Earlier in February, the EPFO had amended the EPF Scheme 1952 to tighten the various norms for withdrawal of provident fund including increasing age limit for filing such claims by retiring employees to 58 years from 54 years. Besides, the EPFO had also restricted withdrawal of PF to own contribution of subscribers and interest earned on that, if the claimant has remained unemployed for more than two months. The member would be able to withdraw employer's contribution on maturity.
Earlier norms used to allow subscribers to claim 90 per cent of their accumulations for investing in the scheme after attaining the age of 55 years. In its statement, the Union Labour Ministry said the amendment was carried out
With the consent of trade unions and with the intention of promoting a decent accumulation of provident fund for the members at the end of their working lifetimes. However, considering the representations received from various quarters and after consultations with the various stakeholders... the government has decided to withdraw the said February 10, 2016 notification with immediate effect," it said.
The objective of the notification was to provide a minimum social security to the workers at the time of retirement, the Ministry said, adding that it was noticed that over 80 per cent of the claims settled by EPFO belonged to pre-mature withdrawals of funds, treading the EPF accounts as savings accounts, and not a Social Security Instrument.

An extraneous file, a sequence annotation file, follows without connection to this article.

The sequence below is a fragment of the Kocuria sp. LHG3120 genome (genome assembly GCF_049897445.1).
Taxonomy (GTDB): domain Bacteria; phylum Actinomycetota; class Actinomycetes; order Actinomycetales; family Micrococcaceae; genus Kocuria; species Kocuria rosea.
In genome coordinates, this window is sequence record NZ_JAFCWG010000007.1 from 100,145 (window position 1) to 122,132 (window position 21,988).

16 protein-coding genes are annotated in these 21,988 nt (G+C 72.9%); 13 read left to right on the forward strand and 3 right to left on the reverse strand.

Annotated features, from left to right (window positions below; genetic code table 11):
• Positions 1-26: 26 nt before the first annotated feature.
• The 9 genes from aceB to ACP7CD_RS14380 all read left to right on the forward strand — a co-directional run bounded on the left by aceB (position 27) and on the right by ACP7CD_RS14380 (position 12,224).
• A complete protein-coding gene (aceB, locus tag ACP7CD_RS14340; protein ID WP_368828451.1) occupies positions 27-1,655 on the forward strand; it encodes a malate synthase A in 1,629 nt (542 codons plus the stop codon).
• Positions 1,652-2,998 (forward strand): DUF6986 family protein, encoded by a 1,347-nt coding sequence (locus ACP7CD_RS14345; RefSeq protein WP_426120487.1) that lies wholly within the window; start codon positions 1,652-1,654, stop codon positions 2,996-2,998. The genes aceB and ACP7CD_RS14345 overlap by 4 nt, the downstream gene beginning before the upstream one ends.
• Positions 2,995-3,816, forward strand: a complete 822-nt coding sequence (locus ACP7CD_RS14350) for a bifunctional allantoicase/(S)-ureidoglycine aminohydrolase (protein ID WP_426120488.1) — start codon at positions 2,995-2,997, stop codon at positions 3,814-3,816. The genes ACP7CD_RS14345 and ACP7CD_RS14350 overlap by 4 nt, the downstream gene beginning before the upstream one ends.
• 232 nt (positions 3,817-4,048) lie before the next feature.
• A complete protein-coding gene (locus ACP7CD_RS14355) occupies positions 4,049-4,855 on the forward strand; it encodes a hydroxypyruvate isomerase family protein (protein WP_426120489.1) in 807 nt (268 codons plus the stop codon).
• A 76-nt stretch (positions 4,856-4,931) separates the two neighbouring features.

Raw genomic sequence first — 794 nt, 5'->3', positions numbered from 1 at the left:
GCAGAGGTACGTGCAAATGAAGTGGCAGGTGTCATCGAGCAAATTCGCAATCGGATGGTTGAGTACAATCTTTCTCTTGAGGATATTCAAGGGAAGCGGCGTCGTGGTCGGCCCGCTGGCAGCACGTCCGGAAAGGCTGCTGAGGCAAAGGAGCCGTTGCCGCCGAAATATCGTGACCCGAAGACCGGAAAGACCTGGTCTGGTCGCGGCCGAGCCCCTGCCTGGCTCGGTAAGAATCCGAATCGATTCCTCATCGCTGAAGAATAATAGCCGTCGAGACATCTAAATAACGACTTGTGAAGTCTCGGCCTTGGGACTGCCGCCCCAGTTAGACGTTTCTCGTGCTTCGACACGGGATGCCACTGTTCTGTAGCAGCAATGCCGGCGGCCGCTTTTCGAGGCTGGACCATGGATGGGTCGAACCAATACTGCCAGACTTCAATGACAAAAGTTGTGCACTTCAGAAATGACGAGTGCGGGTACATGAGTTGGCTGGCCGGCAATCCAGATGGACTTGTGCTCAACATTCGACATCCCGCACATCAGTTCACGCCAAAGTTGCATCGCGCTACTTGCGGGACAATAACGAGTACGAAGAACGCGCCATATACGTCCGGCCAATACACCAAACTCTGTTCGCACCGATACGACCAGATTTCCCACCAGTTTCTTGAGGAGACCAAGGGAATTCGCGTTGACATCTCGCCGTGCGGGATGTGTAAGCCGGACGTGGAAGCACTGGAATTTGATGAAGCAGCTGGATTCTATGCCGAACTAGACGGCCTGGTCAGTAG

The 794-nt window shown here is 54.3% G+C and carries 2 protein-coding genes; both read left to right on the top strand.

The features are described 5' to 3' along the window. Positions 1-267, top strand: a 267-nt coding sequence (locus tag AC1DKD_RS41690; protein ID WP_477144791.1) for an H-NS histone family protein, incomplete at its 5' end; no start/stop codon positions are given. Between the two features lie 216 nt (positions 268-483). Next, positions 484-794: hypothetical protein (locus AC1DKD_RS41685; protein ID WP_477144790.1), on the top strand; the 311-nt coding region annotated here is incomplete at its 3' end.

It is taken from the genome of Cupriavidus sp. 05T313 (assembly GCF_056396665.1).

The revised rules would have allowed an employee to withdraw his or her own share from the fund (which is 12 per cent of the wages), but the employer's share of contribution towards the PF (which is 3.67 per cent of wage) could have been withdrawn only at the age of retirement at 58 years.
Revolting against the news thousands of garment workers in Bengaluru clashed with the police and set buses and cars on fire today, angry with the government over the controversial new rule for provident funds, which has now been withdrawn.